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Laryngoscope. 1998 Dec;108(12):1806-12.

Airway management in children with major craniofacial anomalies.

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Department of Otolaryngology, New York University School of Medicine, New York, USA.



Delineation of clinical characteristics affecting the airway in a cohort of craniofacially deformed children. What factors differ between patients requiring and those not requiring surgical airway intervention? What factors predispose to the need for tracheotomy? When can decannulation be expected if tracheotomy is required? What interventions aid decannulation?


Five-year retrospective chart review at tertiary center.


Two hundred fifty-one patients met the following entry criteria: enrollment in the New York University Institute of Reconstructive and Plastic Surgery's Craniofacial Clinic and admission to Tisch Hospital in Manhattan for surgery from 1990 to 1994. Hospital, clinic, and departmental office records were reviewed. All patients had major craniofacial bony anomalies and underwent administration of general anesthesia at least once.


Nearly 20% of all children required tracheotomy (47/251). Craniofacial synostosis patients (Crouzon, Pfeiffer, or Apert syndrome) had the highest rate of tracheotomy (48% [28/59]). Mandibulofacial dysostoses patients (Treacher Collins or Nager syndrome) had the next highest rate (41% [28/59]). Patients with oculo-auriculo-vertebral sequence were less likely to undergo tracheotomy (22% [9/41]). Children with craniosynostosis rarely required a surgical airway, unless there was marked associated facial dysmorphism (1% [1/72]). The duration of cannulation was related to the age at tracheotomy in a bimodal distribution. Generally, tracheotomies required before age 4 years remained for several years, whereas those placed after age 4 were removed after several weeks. The presence of a cleft palate correlated with reduced risk for tracheotomy, but the presence of a ventriculoperitoneal shunt correlated with an increased risk for tracheotomy. Procedures selectively used to improve the airway included midface advancement, mandibular expansion, tonsillectomy and adenoidectomy, uvulopalatopharyngoplasty, anterior tongue reduction, and endoscopic tracheal granuloma excision.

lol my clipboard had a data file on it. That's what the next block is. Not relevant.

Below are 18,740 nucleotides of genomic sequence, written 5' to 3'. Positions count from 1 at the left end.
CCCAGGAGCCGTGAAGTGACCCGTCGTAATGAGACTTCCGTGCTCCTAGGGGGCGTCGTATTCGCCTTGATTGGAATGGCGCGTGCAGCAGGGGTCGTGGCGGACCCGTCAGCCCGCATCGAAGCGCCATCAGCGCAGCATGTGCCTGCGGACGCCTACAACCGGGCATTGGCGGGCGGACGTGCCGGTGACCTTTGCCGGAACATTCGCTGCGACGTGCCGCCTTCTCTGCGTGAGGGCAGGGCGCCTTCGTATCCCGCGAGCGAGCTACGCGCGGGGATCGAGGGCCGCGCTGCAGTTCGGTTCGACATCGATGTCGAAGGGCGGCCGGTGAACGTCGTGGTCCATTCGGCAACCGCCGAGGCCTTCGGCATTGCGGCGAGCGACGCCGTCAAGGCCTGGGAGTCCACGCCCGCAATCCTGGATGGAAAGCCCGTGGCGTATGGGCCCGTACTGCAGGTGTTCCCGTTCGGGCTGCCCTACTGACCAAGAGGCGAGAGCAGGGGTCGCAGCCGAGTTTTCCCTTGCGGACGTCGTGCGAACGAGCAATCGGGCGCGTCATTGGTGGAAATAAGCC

The likelihood for surgical airway management is related to specific craniofacial diagnosis. The length of tracheal cannulation is greatest for infants and young children who manifest severe airway compromise, often because of nasal obstruction in combination with other anatomic factors. Early tracheotomy is advocated for these patients to promote optimal growth and development. Choanal atresia is often misdiagnosed in these infants; nasal obstruction is actually secondary to midface retrusion. Staged surgical interventions can allow eventual successful decannulation in nearly all cases of craniofacial syndromes.

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